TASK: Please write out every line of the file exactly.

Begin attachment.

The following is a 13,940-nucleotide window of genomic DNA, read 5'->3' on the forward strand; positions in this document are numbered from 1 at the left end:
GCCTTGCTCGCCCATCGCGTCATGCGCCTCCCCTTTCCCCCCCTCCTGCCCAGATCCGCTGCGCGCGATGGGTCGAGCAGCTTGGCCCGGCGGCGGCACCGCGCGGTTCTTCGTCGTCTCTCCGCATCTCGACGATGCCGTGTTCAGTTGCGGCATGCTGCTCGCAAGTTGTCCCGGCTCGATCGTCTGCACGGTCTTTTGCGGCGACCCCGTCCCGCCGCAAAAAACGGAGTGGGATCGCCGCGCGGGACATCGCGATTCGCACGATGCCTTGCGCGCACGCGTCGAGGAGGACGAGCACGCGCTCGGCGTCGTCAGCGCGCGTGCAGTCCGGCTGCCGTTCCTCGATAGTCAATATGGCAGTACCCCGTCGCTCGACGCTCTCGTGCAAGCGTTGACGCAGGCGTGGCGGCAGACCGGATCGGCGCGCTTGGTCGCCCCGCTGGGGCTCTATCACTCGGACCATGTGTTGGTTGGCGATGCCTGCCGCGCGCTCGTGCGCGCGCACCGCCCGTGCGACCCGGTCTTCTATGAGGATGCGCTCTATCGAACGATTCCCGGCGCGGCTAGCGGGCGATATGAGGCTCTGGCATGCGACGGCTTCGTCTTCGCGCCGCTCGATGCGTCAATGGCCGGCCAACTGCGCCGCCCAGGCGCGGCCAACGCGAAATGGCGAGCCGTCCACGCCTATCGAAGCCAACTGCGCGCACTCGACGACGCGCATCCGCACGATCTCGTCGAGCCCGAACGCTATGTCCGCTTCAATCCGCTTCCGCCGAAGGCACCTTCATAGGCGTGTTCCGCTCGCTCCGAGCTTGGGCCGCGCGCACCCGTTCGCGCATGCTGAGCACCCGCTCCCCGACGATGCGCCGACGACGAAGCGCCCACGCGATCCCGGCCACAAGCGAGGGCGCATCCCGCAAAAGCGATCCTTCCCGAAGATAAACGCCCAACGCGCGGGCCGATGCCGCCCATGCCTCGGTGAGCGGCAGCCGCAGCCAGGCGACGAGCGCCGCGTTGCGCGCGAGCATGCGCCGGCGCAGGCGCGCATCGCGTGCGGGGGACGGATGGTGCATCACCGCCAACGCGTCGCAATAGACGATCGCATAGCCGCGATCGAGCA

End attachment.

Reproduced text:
The following is a 13,940-nucleotide window of genomic DNA, read 5'->3' on the forward strand; positions in this document are numbered from 1 at the left end:
GCCTTGCTCGCCCATCGCGTCATGCGCCTCCCCTTTCCCCCCCTCCTGCCCAGATCCGCTGCGCGCGATGGGTCGAGCAGCTTGGCCCGGCGGCGGCACCGCGCGGTTCTTCGTCGTCTCTCCGCATCTCGACGATGCCGTGTTCAGTTGCGGCATGCTGCTCGCAAGTTGTCCCGGCTCGATCGTCTGCACGGTCTTTTGCGGCGACCCCGTCCCGCCGCAAAAAACGGAGTGGGATCGCCGCGCGGGACATCGCGATTCGCACGATGCCTTGCGCGCACGCGTCGAGGAGGACGAGCACGCGCTCGGCGTCGTCAGCGCGCGTGCAGTCCGGCTGCCGTTCCTCGATAGTCAATATGGCAGTACCCCGTCGCTCGACGCTCTCGTGCAAGCGTTGACGCAGGCGTGGCGGCAGACCGGATCGGCGCGCTTGGTCGCCCCGCTGGGGCTCTATCACTCGGACCATGTGTTGGTTGGCGATGCCTGCCGCGCGCTCGTGCGCGCGCACCGCCCGTGCGACCCGGTCTTCTATGAGGATGCGCTCTATCGAACGATTCCCGGCGCGGCTAGCGGGCGATATGAGGCTCTGGCATGCGACGGCTTCGTCTTCGCGCCGCTCGATGCGTCAATGGCCGGCCAACTGCGCCGCCCAGGCGCGGCCAACGCGAAATGGCGAGCCGTCCACGCCTATCGAAGCCAACTGCGCGCACTCGACGACGCGCATCCGCACGATCTCGTCGAGCCCGAACGCTATGTCCGCTTCAATCCGCTTCCGCCGAAGGCACCTTCATAGGCGTGTTCCGCTCGCTCCGAGCTTGGGCCGCGCGCACCCGTTCGCGCATGCTGAGCACCCGCTCCCCGACGATGCGCCGACGACGAAGCGCCCACGCGATCCCGGCCACAAGCGAGGGCGCATCCCGCAAAAGCGATCCTTCCCGAAGATAAACGCCCAACGCGCGGGCCGATGCCGCCCATGCCTCGGTGAGCGGCAGCCGCAGCCAGGCGACGAGCGCCGCGTTGCGCGCGAGCATGCGCCGGCGCAGGCGCGCATCGCGTGCGGGGGACGGATGGTGCATCACCGCCAACGCGTCGCAATAGACGATCGCATAGCCGCGATCGAGCA